The Witcher 3 Diaries: Looking for Ladies, Making a Killing, and Botching it All Up

I continue my adventures as one of the worst Witchers on the planet, and discover what a botchling is.


Continuing from where I left off, I managed to find Yennefer (sorceress and Geralt's lover), but our reunion just means that I have to find someone else. Namely, a girl named Ciri, who Geralt helped teach at Witcher school when she was a child. Now she's grown to be a warrior. She also happens to be the emperor's daughter, and he's offering a lot of incentive for me to help find her. Geralt has his own reasons for wanting to locate the girl, the least of which being that the Wild Hunt appears to be after her too. So, I agree without any fuss.

Out in the emperor's courtyard, there's a hustler who teaches people how to play the card game, Gwent. From what I can gather, it's a strategy game where each player lays down cards on the table to form an army. If played well, the combined might of the army and abilities should be enough to overwhelm the opponent's. Despite how straightforward the rules are, I lost every match I had with the guy, practically guaranteeing that I wouldn't be interested in gambling with cards again.

Moving on from cards, I set off to meet with the emperor's informant, who could lead me to Ciri. The griffin head is tied to the side of my horse, and it looks fantastic. I really want to make a bigger show if it to intimidate anyone who wants to mess with me. However, it doesn't work that way. It also looks like the Wild Hunt got to the informant first, and I have to analyze the clues he left behind. I'm getting the sense that The Witcher 3 is actually an open world detective game, since you always come across crime scenes and dead bodies, and the only way to figure out what happened is to use your Witcher senses and keen observational skills. You also conduct more than a few interrogations.

I also get the feeling that the lengthy tutorial left me woefully unprepared for real world combat. Although the game teaches you how to fight a single opponent, but single enemies are extremely rare. More often you have to fight two drowners at a time, or a pack of wolves, or a whole bunch of heavily armed bandits. The game throws you a bone with a couple bar room brawls, but they don't adequately prepare you for what's out there, especially when bandits carry heavy axes, fire crossbows, and sometimes have a red skull icon over their heads denoting that they shouldn't be messed with. My characters in the peculiar position where he could go toe-to-toe with a giant bear, but has trouble with a camp full of axe-swinging bandits. I wish the game had more stealth elements so that I can thin out the herd before going into battle.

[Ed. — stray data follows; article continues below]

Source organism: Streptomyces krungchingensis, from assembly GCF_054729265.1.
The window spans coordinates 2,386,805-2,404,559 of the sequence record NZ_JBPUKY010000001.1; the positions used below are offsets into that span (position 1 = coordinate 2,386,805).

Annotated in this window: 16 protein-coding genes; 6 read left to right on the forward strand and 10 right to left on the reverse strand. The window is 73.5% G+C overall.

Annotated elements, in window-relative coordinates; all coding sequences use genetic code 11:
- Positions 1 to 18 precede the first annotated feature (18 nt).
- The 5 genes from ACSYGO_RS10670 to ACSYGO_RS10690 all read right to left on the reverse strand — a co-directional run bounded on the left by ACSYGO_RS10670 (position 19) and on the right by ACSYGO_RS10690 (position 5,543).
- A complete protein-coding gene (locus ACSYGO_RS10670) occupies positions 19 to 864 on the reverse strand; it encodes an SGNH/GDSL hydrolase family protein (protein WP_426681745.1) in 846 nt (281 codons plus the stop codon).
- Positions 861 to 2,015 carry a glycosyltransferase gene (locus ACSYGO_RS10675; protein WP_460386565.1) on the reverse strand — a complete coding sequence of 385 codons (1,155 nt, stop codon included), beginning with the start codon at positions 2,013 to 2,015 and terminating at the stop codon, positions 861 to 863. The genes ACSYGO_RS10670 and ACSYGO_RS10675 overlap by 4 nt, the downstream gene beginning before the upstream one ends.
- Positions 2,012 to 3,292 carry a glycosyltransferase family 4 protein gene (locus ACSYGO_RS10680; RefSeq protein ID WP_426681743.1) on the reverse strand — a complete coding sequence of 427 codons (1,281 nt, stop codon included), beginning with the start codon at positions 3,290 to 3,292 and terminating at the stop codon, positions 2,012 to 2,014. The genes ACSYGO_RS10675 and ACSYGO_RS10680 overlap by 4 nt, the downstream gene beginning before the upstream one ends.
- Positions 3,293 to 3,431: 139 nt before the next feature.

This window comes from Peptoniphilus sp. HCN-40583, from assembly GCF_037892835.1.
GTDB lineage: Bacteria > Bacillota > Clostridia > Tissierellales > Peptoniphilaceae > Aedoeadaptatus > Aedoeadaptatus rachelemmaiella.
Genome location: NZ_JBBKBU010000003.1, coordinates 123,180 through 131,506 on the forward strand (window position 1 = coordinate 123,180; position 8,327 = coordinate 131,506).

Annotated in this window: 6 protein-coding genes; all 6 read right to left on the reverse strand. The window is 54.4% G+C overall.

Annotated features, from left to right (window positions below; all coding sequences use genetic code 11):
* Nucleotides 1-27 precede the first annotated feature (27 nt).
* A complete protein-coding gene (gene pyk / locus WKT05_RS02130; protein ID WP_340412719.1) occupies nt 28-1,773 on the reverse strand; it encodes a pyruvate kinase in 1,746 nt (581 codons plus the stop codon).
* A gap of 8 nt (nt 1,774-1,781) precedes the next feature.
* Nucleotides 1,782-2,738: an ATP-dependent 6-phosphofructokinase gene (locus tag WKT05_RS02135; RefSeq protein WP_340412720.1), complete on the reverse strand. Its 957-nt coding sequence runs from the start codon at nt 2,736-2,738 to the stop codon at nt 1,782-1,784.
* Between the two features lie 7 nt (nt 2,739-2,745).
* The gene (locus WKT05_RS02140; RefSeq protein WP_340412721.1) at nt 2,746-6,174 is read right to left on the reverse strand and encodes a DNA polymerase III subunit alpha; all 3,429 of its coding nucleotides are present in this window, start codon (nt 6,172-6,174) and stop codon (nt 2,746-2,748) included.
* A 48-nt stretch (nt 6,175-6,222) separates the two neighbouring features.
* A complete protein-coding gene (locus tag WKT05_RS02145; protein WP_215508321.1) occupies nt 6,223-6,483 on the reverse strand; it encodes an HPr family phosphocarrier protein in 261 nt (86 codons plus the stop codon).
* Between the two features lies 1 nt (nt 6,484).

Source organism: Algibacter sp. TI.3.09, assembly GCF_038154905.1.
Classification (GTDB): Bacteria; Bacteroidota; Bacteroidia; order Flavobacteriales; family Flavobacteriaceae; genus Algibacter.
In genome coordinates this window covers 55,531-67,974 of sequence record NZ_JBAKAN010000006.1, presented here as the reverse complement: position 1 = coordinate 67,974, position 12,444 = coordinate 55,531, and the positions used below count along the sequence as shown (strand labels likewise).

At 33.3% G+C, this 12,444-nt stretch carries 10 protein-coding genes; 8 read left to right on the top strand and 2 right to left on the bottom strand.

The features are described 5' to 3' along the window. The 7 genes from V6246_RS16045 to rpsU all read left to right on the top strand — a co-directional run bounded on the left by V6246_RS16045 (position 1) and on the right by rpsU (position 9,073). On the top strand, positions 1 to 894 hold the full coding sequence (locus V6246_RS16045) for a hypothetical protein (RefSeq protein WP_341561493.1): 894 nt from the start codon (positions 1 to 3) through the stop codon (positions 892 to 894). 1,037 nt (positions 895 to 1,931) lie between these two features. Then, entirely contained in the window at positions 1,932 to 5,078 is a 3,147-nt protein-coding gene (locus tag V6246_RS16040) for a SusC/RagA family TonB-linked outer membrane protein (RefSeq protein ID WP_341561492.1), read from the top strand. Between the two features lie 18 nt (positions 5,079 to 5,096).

Areas also unevenly distribute different enemy levels. At one point, you could slaughter a huge mob of corpse eaters (ill-named because they eat the living, too), then ride down the road a few yards and you'll come across a group of "don't mess with me" bandits. There are a number of confrontations and moral choices I had to walk away from because there was no way for me to win. Furthermore, experience isn't necessarily tied to killing. I don't gain experience by running up and down the shore, killing every monster I see. The only way to gain experience is to complete quests and contracts. In other words, I actually have to do the job of a Witcher to be a better Witcher.

This is a more realistic approach to leveling up a character in role-playing game, but players should be prepared to spend a lot of time doing odd jobs while looking for your main objective. The informant's clues lead me to the Bloody Baron, who resides in a nearby keep. There's a nice story about how he got the title, and how he and his men are actually deserters from the local army. There are a number of moral decisions to be made, depending on how I think Geralt should react to the ongoing war. It's clear that the emperor's attack, although unprovoked, will succeed. Plus, he doesn't live here, and he's currently in the employ of the emperor, so I don't see any profit in being judgmental. But I do have to wonder if my ambivalence will come back to bite me.